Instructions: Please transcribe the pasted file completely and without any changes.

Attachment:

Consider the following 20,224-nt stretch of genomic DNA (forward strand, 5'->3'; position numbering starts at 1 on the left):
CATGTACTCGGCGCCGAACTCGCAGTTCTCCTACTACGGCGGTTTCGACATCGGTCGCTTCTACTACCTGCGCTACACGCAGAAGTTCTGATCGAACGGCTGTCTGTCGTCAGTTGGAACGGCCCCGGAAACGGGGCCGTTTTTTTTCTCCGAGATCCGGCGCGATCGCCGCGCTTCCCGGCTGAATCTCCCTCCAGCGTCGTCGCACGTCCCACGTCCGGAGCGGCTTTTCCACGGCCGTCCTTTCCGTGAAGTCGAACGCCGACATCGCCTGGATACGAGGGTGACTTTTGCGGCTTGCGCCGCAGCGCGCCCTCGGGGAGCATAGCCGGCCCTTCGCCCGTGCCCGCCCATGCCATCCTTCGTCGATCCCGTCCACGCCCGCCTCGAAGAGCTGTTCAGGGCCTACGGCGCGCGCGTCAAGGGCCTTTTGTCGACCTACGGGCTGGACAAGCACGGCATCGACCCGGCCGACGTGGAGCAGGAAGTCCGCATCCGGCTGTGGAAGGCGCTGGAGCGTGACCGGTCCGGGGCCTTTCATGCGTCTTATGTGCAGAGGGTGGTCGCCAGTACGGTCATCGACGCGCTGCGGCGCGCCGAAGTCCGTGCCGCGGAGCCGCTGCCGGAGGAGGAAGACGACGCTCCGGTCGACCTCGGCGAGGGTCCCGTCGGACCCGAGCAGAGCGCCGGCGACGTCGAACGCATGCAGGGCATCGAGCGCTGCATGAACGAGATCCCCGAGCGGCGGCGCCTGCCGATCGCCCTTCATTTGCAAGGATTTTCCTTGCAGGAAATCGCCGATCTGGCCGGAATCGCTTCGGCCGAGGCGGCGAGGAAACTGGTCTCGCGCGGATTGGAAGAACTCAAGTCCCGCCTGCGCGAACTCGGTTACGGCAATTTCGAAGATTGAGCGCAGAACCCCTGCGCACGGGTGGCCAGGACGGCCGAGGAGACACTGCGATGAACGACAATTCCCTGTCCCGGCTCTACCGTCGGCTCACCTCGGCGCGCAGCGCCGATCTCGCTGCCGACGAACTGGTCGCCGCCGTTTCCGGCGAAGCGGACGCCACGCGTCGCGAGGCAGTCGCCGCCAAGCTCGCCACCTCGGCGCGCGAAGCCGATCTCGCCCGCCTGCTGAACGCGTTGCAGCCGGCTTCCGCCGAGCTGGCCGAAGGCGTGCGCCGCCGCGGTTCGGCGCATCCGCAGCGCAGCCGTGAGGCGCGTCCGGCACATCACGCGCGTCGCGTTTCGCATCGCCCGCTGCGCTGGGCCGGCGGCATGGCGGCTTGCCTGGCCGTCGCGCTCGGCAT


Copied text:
Consider the following 20,224-nt stretch of genomic DNA (forward strand, 5'->3'; position numbering starts at 1 on the left):
CATGTACTCGGCGCCGAACTCGCAGTTCTCCTACTACGGCGGTTTCGACATCGGTCGCTTCTACTACCTGCGCTACACGCAGAAGTTCTGATCGAACGGCTGTCTGTCGTCAGTTGGAACGGCCCCGGAAACGGGGCCGTTTTTTTTCTCCGAGATCCGGCGCGATCGCCGCGCTTCCCGGCTGAATCTCCCTCCAGCGTCGTCGCACGTCCCACGTCCGGAGCGGCTTTTCCACGGCCGTCCTTTCCGTGAAGTCGAACGCCGACATCGCCTGGATACGAGGGTGACTTTTGCGGCTTGCGCCGCAGCGCGCCCTCGGGGAGCATAGCCGGCCCTTCGCCCGTGCCCGCCCATGCCATCCTTCGTCGATCCCGTCCACGCCCGCCTCGAAGAGCTGTTCAGGGCCTACGGCGCGCGCGTCAAGGGCCTTTTGTCGACCTACGGGCTGGACAAGCACGGCATCGACCCGGCCGACGTGGAGCAGGAAGTCCGCATCCGGCTGTGGAAGGCGCTGGAGCGTGACCGGTCCGGGGCCTTTCATGCGTCTTATGTGCAGAGGGTGGTCGCCAGTACGGTCATCGACGCGCTGCGGCGCGCCGAAGTCCGTGCCGCGGAGCCGCTGCCGGAGGAGGAAGACGACGCTCCGGTCGACCTCGGCGAGGGTCCCGTCGGACCCGAGCAGAGCGCCGGCGACGTCGAACGCATGCAGGGCATCGAGCGCTGCATGAACGAGATCCCCGAGCGGCGGCGCCTGCCGATCGCCCTTCATTTGCAAGGATTTTCCTTGCAGGAAATCGCCGATCTGGCCGGAATCGCTTCGGCCGAGGCGGCGAGGAAACTGGTCTCGCGCGGATTGGAAGAACTCAAGTCCCGCCTGCGCGAACTCGGTTACGGCAATTTCGAAGATTGAGCGCAGAACCCCTGCGCACGGGTGGCCAGGACGGCCGAGGAGACACTGCGATGAACGACAATTCCCTGTCCCGGCTCTACCGTCGGCTCACCTCGGCGCGCAGCGCCGATCTCGCTGCCGACGAACTGGTCGCCGCCGTTTCCGGCGAAGCGGACGCCACGCGTCGCGAGGCAGTCGCCGCCAAGCTCGCCACCTCGGCGCGCGAAGCCGATCTCGCCCGCCTGCTGAACGCGTTGCAGCCGGCTTCCGCCGAGCTGGCCGAAGGCGTGCGCCGCCGCGGTTCGGCGCATCCGCAGCGCAGCCGTGAGGCGCGTCCGGCACATCACGCGCGTCGCGTTTCGCATCGCCCGCTGCGCTGGGCCGGCGGCATGGCGGCTTGCCTGGCCGTCGCGCTCGGCAT